Tips on packing your bike for holiday travel

Posted: December 14, 2012 in Tips & Hints
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For parents new to the sport, the process of packing bikes up for travel can be quite confronting.  It’s taken me six-years to have any confidence at all in packing/unpacking my bikes.  One thing to remember…. there really isn’t much you can screw up BUT if it won’t go, don’t force it (unless you know what you’re doing)!

I’ll explain how I pack the track bike (being track season) and then add in elements specifically relevant to a roadie after that.

What to pack it in?

I’ve bought a you-beaut, inflatable, wheelable, light bike case and used it maybe twice.  Before that, on recommendation from my LBS, I just used cardboard bike boxes – that is, the boxes that new bikes come packed in!  And now I’ve gone back to them.  I’m sure you’re LBS will give you one.  When choosing a cardboard box, try and get one from an XL sized bike or, even better, an XL sized MTB!  Give the bottom some extra reinforcement of packing tape as sometimes the stapes do become lose.  They should also be happy to give you some foam tube protectors (pictured) and even some cardboard fork protectors that come with all their new bikes that they usually throw out.

This is how a bike arrives at a bike shop.  Try and replicate this when packing your own road bike. Notice the box as protection against the rear derailleur being squashed!

This is how a bike arrives at a bike shop. Try and replicate this when packing your own bike. Notice the box used as protection against the rear derailleur being squashed!

How to pack your track bike:

  1. Before taking out your seat post, mark the height with a piece of tape.
  2. Take your handlebars off from the steerer tube – that way, you don’t need to undo/redo the bars themselves, just reattach the stem to the steerer.  If you do for some reason need to take the bars off the stem, make a mark on the bars that lines-up with the where the stem plate joins the stem – so you can easily put it back in the right position.
  3. If you haven’t got an integrated head stem, you can use cable ties or extra spaces to help stop your forks from falling out.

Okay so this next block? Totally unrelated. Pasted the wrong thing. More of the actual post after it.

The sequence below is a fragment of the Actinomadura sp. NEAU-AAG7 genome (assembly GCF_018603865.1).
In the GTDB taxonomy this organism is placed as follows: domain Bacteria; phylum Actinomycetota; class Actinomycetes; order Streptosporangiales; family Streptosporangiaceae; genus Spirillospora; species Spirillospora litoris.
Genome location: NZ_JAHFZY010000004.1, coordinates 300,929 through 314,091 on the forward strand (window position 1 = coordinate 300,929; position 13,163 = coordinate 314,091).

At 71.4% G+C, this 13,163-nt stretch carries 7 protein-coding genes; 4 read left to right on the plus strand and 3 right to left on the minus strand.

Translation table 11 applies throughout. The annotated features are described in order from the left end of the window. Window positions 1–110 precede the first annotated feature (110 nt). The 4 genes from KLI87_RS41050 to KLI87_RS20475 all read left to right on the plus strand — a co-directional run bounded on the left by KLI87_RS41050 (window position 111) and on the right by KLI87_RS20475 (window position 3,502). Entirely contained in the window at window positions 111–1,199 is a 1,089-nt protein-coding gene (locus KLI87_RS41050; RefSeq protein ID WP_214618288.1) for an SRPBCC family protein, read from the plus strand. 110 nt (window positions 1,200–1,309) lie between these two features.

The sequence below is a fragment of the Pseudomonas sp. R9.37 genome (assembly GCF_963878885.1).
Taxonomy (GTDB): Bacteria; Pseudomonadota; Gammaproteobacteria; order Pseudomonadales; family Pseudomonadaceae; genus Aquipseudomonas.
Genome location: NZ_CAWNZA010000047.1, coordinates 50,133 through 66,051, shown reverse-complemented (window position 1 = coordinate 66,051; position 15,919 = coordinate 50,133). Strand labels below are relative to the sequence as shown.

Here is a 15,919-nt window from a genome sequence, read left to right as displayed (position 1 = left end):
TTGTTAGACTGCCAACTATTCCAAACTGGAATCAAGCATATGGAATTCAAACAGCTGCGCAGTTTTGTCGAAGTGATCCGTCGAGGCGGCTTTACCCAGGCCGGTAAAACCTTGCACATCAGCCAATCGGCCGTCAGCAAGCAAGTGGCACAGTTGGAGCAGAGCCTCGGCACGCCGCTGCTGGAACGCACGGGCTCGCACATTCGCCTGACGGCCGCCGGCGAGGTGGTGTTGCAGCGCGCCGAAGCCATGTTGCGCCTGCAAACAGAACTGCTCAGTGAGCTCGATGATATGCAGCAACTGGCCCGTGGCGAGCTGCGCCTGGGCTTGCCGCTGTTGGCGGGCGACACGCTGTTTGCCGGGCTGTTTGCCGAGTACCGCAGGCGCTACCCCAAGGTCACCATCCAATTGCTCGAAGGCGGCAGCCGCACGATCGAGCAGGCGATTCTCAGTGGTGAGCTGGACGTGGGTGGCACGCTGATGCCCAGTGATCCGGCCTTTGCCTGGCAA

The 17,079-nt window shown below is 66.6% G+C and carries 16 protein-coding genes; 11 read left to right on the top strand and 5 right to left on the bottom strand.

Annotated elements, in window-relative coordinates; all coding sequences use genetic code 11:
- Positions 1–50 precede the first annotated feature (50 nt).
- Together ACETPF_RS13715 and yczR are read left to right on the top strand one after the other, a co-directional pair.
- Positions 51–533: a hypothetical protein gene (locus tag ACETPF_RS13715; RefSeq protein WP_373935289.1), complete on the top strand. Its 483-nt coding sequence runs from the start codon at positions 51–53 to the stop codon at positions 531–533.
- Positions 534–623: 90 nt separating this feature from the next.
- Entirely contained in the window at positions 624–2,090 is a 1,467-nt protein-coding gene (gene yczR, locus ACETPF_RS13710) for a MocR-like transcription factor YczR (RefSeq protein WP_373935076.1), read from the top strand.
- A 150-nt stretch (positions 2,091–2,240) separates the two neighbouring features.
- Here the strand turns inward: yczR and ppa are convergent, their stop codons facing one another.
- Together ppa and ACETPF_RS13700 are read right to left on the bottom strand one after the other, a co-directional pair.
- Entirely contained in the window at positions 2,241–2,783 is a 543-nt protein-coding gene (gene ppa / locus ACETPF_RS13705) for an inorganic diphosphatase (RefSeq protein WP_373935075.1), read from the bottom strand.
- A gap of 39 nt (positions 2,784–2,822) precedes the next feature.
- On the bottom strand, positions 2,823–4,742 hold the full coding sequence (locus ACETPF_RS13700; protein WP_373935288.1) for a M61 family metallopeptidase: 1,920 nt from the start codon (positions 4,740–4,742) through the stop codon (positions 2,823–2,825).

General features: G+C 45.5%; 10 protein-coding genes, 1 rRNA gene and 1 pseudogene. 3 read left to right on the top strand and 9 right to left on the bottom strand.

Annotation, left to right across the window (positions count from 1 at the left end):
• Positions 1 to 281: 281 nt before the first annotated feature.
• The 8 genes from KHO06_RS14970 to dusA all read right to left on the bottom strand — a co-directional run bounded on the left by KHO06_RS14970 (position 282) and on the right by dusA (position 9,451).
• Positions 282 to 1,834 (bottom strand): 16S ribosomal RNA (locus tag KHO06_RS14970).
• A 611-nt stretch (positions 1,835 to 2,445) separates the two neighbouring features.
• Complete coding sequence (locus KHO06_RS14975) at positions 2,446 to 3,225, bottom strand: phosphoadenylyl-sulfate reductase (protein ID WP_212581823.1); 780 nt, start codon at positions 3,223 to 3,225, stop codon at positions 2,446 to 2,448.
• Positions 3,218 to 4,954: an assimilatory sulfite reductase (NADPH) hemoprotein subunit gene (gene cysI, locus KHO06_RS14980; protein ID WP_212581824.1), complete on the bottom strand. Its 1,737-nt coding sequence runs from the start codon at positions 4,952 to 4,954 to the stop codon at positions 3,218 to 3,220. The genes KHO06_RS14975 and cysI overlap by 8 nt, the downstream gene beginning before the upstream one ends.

4. Take off the pedals.  A lot of people reverse these, but I usually add them to a small bag.
  5. I also like to put a fork protector in – a plastic guard that stops the forks from being able to be pushed together and potentially breaking.  Ask you LBS for one of these.
  6. Your track bike should fit in the XL box without removing the rear wheel.
  7. Add padding and/or bubble wrap to taste – although good packing should mean you don’t need a lot of protection as there won’t be a lot of moving bits!
  8. Put your front wheel in a wheel bag and slide it down beside the frame.
  9. Your bars and stem should be the perfect width to sit on top of the back wheel.  Add some tape to keep them from moving around if its not a snug fit.
  10. You helmet, kit, shoes, tools, a roll of tape (so you can repack) should all comfortably fit into the box.  Use a soft shoe or helmet bag to put them in.
  11. Don’t put small lose bits in as they could fall out the handle holes.  If you’ve got anything lose – tape to the inside of the box.
  12. Use your kit for additional padding.  Throw in a towel as well – good padding but also good for wiping up sweat or drying rain!
  13. Shut the flaps and tape well.

It’s pretty easy really and this method should work for all but the largest of track bikes or track bikes with long integrated seat masts.  In those cases, you’ll need to remove the rear wheel and use extra padding to ensure there is minimal movement inside the box.

With your pedals, remember which way they tighten and loosen; each is opposite to the other.  Both loosen by pulling up when the crank is pointing forward.  Don’t over tighten or they can be a bitch to get off.  And if it doesn’t feel right going on, don’t just keep tightening… there’s a big chance you’re cross threading them!

What differences for your road bike?

In terms of your road bike, again depending on the size, you should be able to leave your back wheel in.  Probably taking the skewer out though so the wheel is just being held in by the chain.  If you want to be extra cautious, remove the rear derailleur.  You can just keep it hanging on the chain, but wrapped in a rag to stop grease from going everywhere!  Take some photos of it before taking it off so you remember how it is meant to sit as it can be confusing.

With your bars on the roadie, take the them off at the end of the stem (remembering to mark their position) and, obviously with the cables still connected, tape one bar to the to the top-tube and the other to the forks (similar to photo #1) – so they’re the same width as your bike.  Give you frame some protection against rubbing.

It should look something like this...

It should look something like this…

Other than that, it’s pretty much the same as for the track bike.

Other tips:

  1. Pack rollers taped up in a cardboard box.  You should be able to find something the right size at your LBS.
  2. You shouldn’t need a pump.  Rely on locals if you’re going to a competition and on LBS’s if your riding for fun.  Obviously take a hand-pump for emergencies + CO2 etc.  Also, don’t worry about deflating your tyres for the plane, that they’ll explode is a myth.  Keep them inflated to whatever you usually ride on.  You don’t see the plane’s tyres exploding do you?

I know a lot of you will have done this a thousand times, but remember this blog is to help the parent new to the sport.  Please feel free to add your own tips in the comments below.

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